It’s best to get emergency dentistry within 30 minutes (up to two hours maximum) of its occurrence. While you’re waiting, take the following steps to improve your outcome:
To increase your chances of saving your tooth, KRB Dentistry recommends the following steps after your tooth has been knocked out:
- Don’t touch the root of the tooth
- Gently rinse your tooth, taking care not to remove any tissue attached to it
- Carefully try to put your tooth back into its socket and gently bite down to try and hold it in place
- If you can’t get your tooth back where it belongs, put it in a small container or cup with milk or some saliva
If your tooth is injured or hit and becomes loose and misaligned, gently try to put it back in its original position and then bite down to keep the tooth from moving until you reach KRB
Chipped, Cracked, or Fractured Teeth
Chipped teeth without pain aren’t usually considered dental emergencies. However, it’s critical to have the affected teeth evaluated and possibly smoothed or adjusted to prevent further chipping or fracture while chewing.
If your tooth is cracked or fractured, the tooth will not be able to withstand any pressure or chewing. Emergency dentistry is required due to the intense pain that results from the crack inside the tooth, which transmits pressure to the nerve of the tooth and perceived as pain. Before you come in to see a dentist at KRB dentistry, be sure to:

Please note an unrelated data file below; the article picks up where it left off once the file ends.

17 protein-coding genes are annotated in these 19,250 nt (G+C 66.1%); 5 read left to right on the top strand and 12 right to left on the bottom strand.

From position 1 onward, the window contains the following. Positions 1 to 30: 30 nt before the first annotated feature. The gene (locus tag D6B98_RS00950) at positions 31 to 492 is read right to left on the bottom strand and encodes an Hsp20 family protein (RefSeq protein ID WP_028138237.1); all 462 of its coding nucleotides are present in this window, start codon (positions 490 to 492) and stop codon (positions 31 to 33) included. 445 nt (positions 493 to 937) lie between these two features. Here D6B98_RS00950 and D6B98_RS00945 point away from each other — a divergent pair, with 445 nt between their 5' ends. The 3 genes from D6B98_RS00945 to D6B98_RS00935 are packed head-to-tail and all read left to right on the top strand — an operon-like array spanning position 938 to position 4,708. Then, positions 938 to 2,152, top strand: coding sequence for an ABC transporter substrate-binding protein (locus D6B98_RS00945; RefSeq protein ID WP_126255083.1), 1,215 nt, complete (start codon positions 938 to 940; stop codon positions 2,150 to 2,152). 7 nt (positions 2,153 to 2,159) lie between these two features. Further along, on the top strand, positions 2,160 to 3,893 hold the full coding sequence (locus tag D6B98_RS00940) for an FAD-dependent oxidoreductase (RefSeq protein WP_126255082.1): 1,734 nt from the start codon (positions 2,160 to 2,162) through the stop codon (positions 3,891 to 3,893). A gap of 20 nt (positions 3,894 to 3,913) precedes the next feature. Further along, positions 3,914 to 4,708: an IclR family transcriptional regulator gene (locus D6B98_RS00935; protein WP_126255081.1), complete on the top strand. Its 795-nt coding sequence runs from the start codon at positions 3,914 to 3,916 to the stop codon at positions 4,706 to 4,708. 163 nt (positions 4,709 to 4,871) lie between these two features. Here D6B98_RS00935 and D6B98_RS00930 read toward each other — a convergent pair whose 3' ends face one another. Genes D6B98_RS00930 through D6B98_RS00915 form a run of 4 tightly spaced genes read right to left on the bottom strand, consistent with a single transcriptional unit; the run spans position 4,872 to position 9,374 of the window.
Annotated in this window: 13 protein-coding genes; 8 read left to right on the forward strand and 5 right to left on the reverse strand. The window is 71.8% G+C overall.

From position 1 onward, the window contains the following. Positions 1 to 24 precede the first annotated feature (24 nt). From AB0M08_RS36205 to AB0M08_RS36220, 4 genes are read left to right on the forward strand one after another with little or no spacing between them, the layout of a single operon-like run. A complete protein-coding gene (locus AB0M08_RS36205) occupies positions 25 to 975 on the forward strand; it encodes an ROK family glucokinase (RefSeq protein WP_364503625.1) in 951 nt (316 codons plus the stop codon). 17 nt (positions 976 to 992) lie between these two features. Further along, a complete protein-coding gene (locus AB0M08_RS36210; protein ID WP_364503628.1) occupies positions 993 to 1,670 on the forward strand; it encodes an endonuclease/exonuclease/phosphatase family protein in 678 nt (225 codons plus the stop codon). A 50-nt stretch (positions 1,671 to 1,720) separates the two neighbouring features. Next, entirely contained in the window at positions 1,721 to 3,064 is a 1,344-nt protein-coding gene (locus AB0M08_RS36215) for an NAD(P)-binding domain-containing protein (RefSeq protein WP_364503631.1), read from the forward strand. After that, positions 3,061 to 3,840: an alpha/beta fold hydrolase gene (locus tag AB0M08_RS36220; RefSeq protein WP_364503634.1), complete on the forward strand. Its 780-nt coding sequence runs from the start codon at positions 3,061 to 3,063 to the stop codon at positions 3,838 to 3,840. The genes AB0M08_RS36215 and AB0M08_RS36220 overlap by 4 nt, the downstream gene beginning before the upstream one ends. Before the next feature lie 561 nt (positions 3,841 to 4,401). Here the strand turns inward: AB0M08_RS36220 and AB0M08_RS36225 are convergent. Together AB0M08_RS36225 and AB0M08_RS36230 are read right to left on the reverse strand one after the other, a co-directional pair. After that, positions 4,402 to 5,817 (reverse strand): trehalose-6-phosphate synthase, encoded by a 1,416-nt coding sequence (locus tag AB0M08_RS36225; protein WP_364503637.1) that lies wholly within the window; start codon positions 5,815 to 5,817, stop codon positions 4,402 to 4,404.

- Gently rinse your mouth thoroughly with warm water
- Apply a cold compress to minimize swelling
- Take acetaminophen to alleviate pain
Tissue Injury and Facial Pain
If you experience a puncture wound, laceration, or tear to your lips, cheeks, mouth, or tongue, you should clean the area immediately with warm water and apply pressure on the wound using gauze to control any bleeding. You can apply Vaseline to the cut to limit the bleeding.
Take acetaminophen to alleviate any facial pain associated with your tissue injury. Never take another pain reliever like aspirin or ibuprofen during a dental emergency because they’re anticoagulants and taking them can lead to excessive bleeding. Ibuprofen is recommended for swelling or inflammation.